AnonyMouse Mentors Youth Anonymously

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An exciting new program for internet users is planned for launch this coming Fall. “AnonyMouse” is  designed to connect LGBT youth who have questions, need to talk to someone a bit wiser, or need reassurance that “it gets better.” In short, a mentor.

Fifty engineers and designers from the U.S. and Canada competed during a weekend in June in the first ever “Hack for Change” contest, a 24-hour hackathon at the San Francisco headquarters of Change.org. Craig Newmark, the founder of Craigslist.org, worked with a panel of judges to award ten thousand dollars in seed funding to the top three finalists.

Anonymouse got a big checkThe first runner up at “Hack for Change” was “Project AnonyMouse,” a platform developed by Aaron Moy (a New Jersey native now transplanted to the West coast) and Aashay Desai that connects LGBT people in need with mentors. Aaron Moy said the inspiration for the project was his own coming out experience. “It was a special problem for me because I had a long-term girlfriend at the time. I really needed someone to talk to, to vent. Friends or family often don’t work in that kind of situation. I resorted to Craigslist. That can be really dangerous but I was lucky. I found someone to talk to but it made me realize there was a need for this kind of a program. Everyone I talked to about this agreed.”
Many LGBT youth advocates say that it’s hard enough for a person to find someone to talk to about issues such as sexual or gender identity, coming out, or being gay in the city, but that in rural environments, it can be even harder.

“In Alabama or Mississippi or in the Midwest there might be no one at all a kid can talk to about such things,” said Aaron Moy.

AnonyMouse is designed to be used as an internet program. Plans call for eventual development of a mobile phone app. Mentor volunteers will be interviewed, subject to background checks and familiarized with the program’s policies. Users – young people who come seeking some guidance – will be identified by number only. Their names, locations and email addresses will remain confidential and cannot be accessed by mentors. Further, a feedback system for users to send messages direct to the site’s administrators will be in place, allowing users to alert administrators to a mentor who may be a problem as well as to one who has been especially helpful.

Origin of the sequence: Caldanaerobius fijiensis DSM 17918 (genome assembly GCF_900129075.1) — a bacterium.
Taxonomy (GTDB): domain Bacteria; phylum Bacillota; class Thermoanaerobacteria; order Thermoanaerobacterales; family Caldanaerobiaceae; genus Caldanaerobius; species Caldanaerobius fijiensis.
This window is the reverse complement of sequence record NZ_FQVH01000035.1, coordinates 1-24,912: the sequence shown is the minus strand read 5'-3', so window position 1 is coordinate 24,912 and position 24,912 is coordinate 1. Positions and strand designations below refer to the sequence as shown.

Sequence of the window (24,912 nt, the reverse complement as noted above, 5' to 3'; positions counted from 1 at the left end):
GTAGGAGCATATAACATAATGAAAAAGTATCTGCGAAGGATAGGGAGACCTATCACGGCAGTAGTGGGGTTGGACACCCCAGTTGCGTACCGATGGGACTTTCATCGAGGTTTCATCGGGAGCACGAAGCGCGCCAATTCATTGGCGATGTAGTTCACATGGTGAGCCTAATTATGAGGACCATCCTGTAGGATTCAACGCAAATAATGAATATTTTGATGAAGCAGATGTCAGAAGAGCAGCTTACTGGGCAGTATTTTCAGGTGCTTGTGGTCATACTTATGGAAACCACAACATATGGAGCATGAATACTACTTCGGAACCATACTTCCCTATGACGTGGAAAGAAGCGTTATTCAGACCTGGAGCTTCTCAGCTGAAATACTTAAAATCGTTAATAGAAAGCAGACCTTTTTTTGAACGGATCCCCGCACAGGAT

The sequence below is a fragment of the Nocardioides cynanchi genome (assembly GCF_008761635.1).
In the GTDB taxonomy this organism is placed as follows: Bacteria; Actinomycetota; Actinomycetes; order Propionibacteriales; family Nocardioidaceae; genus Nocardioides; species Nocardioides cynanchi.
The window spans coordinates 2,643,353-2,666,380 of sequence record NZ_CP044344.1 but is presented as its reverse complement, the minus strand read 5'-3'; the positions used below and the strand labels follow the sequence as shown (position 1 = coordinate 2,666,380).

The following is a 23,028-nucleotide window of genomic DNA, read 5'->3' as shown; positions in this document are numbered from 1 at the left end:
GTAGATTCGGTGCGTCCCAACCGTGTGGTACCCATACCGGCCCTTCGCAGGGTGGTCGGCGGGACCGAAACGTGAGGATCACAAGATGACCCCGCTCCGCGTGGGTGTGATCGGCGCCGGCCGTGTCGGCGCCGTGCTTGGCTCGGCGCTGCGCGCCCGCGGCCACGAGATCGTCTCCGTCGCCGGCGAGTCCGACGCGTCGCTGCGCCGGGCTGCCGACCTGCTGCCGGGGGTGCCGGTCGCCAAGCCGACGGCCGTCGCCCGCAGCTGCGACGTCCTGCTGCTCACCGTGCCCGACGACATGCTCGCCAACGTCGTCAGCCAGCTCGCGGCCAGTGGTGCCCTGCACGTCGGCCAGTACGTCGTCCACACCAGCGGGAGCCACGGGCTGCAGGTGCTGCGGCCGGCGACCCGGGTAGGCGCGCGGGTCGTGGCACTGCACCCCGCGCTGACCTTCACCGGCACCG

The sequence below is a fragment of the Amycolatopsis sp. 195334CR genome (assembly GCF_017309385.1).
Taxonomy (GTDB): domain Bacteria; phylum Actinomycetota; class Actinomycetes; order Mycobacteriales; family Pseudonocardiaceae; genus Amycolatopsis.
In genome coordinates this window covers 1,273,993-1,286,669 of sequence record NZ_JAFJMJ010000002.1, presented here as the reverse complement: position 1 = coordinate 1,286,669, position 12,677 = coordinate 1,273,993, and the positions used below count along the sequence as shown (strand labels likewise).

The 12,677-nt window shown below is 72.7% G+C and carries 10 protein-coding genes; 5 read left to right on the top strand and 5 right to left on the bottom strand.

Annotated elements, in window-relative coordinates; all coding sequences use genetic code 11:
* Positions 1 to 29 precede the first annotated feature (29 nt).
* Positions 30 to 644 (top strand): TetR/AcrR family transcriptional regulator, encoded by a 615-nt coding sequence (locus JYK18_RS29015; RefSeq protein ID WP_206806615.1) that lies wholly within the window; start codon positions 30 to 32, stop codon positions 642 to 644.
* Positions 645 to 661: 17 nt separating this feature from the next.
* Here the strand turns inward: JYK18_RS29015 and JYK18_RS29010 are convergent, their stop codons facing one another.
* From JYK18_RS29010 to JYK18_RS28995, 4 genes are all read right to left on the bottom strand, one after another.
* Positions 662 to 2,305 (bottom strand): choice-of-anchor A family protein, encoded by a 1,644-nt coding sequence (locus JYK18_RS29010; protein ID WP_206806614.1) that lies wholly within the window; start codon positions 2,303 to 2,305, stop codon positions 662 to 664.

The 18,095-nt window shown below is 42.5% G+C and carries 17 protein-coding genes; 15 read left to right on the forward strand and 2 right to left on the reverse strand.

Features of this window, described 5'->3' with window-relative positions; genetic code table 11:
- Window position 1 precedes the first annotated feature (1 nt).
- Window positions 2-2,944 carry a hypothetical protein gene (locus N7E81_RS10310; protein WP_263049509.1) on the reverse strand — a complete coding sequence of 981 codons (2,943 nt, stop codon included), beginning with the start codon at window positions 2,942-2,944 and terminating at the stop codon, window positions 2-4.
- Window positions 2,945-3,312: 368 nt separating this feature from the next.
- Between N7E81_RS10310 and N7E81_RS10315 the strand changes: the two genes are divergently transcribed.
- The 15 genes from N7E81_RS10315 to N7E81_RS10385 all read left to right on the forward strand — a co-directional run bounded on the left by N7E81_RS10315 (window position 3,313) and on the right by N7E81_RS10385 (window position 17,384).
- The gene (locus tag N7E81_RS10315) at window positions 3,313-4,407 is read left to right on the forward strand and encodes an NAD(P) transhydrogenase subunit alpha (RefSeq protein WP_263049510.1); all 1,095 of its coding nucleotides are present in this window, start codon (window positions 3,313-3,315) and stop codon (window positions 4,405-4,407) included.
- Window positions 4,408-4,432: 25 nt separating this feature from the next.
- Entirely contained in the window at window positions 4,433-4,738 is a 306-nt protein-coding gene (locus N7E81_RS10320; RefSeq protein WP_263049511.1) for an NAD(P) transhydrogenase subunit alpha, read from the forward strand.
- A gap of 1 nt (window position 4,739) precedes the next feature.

The program will be wide open for any questions the user wants to talk about, whether it is dating, sexuality, religion or just plain growing up. Aaron said he and his associate Aashay have been in contact with organizations who already provide mentoring services and have security systems in place. Partnering with these organizations is a definite possibility. Aaron pointed out that the program can have many other eventual uses, including help for people needing addiction counseling, in abusive relationships, that are rape victims,  and more.

So far, the cost of development has been covered by the program’s two founders. The $3,000 award they won at Hack For Change is expected to carry the project while such avenues as grants and corporate sponsorships are being explored. Use of the program will be free when it launches.

For now you may visit http://anonymouse.com  for more information. Volunteers to help with development of the website and program are welcome and needed. Contact Aaron at: anonymouseapp@gmail.com

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An exciting new program for internet users is planned for launch this coming Fall. “AnonyMouse” is  designed to connect LGBT youth who have questions, need to talk to someone a bit wiser, or need reassurance that “it gets better.” In short, a mentor.

Fifty engineers and designers from the U.S. and Canada competed during a weekend in June in the first ever “Hack for Change” contest, a 24-hour hackathon at the San Francisco headquarters of Change.org. Craig Newmark, the founder of Craigslist.org, worked with a panel of judges to award ten thousand dollars in seed funding to the top three finalists.